The nForce 560 technically offers one less PCIe lane than the nF550, and one less PCIe link; however, it makes up for this by being a single chip solution - one less chip to worry about cooling. While the nForce 520 and 560 officially support the upcoming AM2+ processors, they will not provide HyperTransport 3.0 or split power-plane capabilities.

The nForce 560 has been in the market for about a month now and is currently featured on the Biostar TF560 A2+ motherboard that we are previewing today. (Don't let the name confuse you: while the board supports AM2+ CPUs - like many AM2 boards will after a BIOS update - it is still a standard AM2 platform.) Our article will concentrate primarily on the overclocking capabilities of the board with the AMD X2 BE-2300 and Athlon 64 X2 3800+ processors. NVIDIA and Biostar just provided a new performance BIOS update along with new drivers that include the GPU optimizations. We will provide full test results and a features recap in an upcoming AM2 article.

From a general performance viewpoint, this particular chipset and board combination offer performance levels that are a little better than current NVIDIA 7050 and AMD 690G offerings. On the higher end, this board/chipset are typically equal to or slightly under the nF590/570 SLI boards. Let's take a quick look at the overclocking capabilities of the Biostar TF560 A2+ now.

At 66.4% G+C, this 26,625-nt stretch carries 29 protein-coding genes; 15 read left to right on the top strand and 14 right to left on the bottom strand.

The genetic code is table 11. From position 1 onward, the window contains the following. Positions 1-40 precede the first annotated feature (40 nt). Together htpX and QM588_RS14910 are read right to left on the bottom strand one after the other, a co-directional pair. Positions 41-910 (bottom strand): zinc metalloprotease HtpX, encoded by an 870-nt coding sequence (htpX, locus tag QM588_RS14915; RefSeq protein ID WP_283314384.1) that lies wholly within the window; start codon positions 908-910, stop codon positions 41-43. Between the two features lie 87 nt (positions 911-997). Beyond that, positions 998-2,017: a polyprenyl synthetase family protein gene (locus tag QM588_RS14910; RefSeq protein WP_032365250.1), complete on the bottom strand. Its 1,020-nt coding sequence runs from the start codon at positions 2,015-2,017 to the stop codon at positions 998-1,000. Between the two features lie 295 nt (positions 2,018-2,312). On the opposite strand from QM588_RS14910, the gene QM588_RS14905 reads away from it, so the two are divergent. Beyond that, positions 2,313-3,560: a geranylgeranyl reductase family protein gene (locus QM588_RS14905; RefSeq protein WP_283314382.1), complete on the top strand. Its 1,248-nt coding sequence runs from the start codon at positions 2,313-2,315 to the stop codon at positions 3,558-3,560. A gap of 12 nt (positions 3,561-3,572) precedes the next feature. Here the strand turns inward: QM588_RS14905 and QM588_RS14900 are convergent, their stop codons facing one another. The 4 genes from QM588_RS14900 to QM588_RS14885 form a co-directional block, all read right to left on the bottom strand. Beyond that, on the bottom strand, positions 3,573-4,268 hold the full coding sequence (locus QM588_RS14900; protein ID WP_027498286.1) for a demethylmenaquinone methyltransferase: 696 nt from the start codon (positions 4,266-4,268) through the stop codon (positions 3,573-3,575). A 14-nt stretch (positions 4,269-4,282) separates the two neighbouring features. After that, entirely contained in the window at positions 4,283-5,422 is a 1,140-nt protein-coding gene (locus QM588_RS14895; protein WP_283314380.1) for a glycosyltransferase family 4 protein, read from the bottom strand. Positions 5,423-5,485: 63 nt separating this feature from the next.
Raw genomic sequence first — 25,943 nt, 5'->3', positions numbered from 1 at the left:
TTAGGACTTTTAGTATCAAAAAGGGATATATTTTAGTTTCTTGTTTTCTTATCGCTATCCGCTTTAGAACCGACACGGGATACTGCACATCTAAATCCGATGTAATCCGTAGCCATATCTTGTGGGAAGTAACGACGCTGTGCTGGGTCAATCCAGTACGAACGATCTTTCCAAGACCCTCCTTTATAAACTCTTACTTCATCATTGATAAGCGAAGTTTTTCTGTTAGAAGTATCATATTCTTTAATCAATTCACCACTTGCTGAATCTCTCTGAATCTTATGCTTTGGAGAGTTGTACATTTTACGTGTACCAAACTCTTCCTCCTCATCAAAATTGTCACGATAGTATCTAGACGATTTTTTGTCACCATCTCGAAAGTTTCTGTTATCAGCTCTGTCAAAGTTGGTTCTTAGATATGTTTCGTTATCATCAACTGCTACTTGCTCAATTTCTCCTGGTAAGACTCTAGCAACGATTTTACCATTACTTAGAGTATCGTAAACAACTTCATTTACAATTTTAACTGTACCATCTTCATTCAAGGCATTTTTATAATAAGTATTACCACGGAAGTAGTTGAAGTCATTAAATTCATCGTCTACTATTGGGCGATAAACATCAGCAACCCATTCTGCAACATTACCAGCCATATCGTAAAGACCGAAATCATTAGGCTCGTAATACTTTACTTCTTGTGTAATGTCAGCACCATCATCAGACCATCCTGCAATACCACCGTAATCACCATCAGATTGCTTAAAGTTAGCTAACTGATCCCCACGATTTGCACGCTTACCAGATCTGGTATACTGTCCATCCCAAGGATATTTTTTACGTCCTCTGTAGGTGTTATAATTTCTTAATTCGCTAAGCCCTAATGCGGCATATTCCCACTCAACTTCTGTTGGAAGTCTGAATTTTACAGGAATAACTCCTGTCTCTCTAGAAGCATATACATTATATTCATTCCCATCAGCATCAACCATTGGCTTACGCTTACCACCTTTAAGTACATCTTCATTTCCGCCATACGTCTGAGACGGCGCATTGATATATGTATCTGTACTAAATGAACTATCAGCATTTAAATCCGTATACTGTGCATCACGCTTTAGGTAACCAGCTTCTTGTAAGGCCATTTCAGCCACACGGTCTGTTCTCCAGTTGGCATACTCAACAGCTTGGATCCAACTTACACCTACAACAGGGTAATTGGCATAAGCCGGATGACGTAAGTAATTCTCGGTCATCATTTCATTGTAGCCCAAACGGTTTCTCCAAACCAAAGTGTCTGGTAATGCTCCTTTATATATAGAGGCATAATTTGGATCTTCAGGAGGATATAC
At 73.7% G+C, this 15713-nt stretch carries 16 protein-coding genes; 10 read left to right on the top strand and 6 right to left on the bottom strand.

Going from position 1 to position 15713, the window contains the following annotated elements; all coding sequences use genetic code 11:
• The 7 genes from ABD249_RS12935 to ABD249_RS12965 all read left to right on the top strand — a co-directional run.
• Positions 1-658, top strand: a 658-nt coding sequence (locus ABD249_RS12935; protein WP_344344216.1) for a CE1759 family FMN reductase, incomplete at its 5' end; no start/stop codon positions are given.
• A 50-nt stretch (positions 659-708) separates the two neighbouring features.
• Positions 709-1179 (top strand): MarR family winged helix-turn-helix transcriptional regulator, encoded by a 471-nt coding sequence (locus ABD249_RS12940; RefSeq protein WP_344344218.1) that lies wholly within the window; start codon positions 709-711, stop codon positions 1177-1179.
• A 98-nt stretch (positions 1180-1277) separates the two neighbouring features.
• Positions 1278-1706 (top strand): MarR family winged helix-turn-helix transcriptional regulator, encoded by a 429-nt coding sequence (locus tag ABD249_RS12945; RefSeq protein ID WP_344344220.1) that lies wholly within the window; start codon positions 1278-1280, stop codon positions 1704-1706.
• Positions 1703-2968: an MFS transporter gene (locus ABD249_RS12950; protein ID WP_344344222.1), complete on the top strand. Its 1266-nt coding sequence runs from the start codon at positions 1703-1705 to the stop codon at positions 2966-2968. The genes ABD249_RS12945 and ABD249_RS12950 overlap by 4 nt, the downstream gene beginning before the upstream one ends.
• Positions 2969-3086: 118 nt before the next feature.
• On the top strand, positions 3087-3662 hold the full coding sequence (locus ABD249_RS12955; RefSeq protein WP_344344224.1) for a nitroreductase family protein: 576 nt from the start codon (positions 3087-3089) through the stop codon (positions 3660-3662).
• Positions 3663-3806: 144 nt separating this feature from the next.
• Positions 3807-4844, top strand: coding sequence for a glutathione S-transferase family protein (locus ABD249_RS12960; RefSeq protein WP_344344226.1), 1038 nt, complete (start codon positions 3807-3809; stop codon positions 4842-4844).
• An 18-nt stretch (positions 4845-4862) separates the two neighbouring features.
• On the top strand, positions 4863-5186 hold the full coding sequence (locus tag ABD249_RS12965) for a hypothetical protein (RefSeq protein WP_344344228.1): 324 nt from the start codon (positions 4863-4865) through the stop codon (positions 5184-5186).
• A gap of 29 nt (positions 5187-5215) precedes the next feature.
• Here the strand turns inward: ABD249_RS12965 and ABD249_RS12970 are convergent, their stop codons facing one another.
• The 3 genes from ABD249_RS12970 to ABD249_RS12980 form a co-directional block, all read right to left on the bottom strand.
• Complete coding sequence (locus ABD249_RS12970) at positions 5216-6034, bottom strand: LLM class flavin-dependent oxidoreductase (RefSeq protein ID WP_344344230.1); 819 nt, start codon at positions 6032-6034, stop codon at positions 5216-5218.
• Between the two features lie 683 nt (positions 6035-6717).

AM2 Overclocking on the Cheap


View All Comments

  • DeepThought86 - Friday, August 10, 2007 - link

    elpresidente2075 is probably a 15-year old who thinks newer is better by definition. It'll be a decade or more before he learns critical thinking Reply
  • strikeback03 - Thursday, August 2, 2007 - link

    Plus once PATA is gone maybe we can get more SATA ports. 4 is a bare minimum. Reply
  • takumsawsherman - Thursday, August 2, 2007 - link

    Is that Firewire is still not standard. For the couple of bucks it costs to add it to a board, can we fricking add it already? It should have been standard years ago, and considering how cheaply one can get a card, it can't cost all that much to implement. Meanwhile, there's no apparent rhyme or reason to which systems have it and which don't. I've seen cheap HP's that have it, and expensive ones that don't. It's all over the map. Reply